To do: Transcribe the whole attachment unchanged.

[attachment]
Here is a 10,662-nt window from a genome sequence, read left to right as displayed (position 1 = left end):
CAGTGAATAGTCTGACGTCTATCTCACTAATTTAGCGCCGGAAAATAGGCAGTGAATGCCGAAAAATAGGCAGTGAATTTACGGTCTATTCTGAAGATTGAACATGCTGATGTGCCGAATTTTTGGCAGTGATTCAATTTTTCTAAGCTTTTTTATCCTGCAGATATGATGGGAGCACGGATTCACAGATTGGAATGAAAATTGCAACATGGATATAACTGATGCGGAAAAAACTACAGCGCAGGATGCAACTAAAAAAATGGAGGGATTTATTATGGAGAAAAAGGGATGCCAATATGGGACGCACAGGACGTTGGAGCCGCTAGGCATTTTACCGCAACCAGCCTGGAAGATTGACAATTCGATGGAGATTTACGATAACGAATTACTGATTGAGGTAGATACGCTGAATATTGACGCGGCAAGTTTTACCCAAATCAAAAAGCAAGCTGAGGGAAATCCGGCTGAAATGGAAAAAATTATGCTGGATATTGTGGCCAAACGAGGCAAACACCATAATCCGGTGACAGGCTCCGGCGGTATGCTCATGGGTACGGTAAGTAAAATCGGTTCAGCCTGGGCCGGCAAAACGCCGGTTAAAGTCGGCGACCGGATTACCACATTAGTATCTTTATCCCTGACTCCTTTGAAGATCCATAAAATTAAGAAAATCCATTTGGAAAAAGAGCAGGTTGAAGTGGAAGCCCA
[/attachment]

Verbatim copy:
Here is a 10,662-nt window from a genome sequence, read left to right as displayed (position 1 = left end):
CAGTGAATAGTCTGACGTCTATCTCACTAATTTAGCGCCGGAAAATAGGCAGTGAATGCCGAAAAATAGGCAGTGAATTTACGGTCTATTCTGAAGATTGAACATGCTGATGTGCCGAATTTTTGGCAGTGATTCAATTTTTCTAAGCTTTTTTATCCTGCAGATATGATGGGAGCACGGATTCACAGATTGGAATGAAAATTGCAACATGGATATAACTGATGCGGAAAAAACTACAGCGCAGGATGCAACTAAAAAAATGGAGGGATTTATTATGGAGAAAAAGGGATGCCAATATGGGACGCACAGGACGTTGGAGCCGCTAGGCATTTTACCGCAACCAGCCTGGAAGATTGACAATTCGATGGAGATTTACGATAACGAATTACTGATTGAGGTAGATACGCTGAATATTGACGCGGCAAGTTTTACCCAAATCAAAAAGCAAGCTGAGGGAAATCCGGCTGAAATGGAAAAAATTATGCTGGATATTGTGGCCAAACGAGGCAAACACCATAATCCGGTGACAGGCTCCGGCGGTATGCTCATGGGTACGGTAAGTAAAATCGGTTCAGCCTGGGCCGGCAAAACGCCGGTTAAAGTCGGCGACCGGATTACCACATTAGTATCTTTATCCCTGACTCCTTTGAAGATCCATAAAATTAAGAAAATCCATTTGGAAAAAGAGCAGGTTGAAGTGGAAGCCCA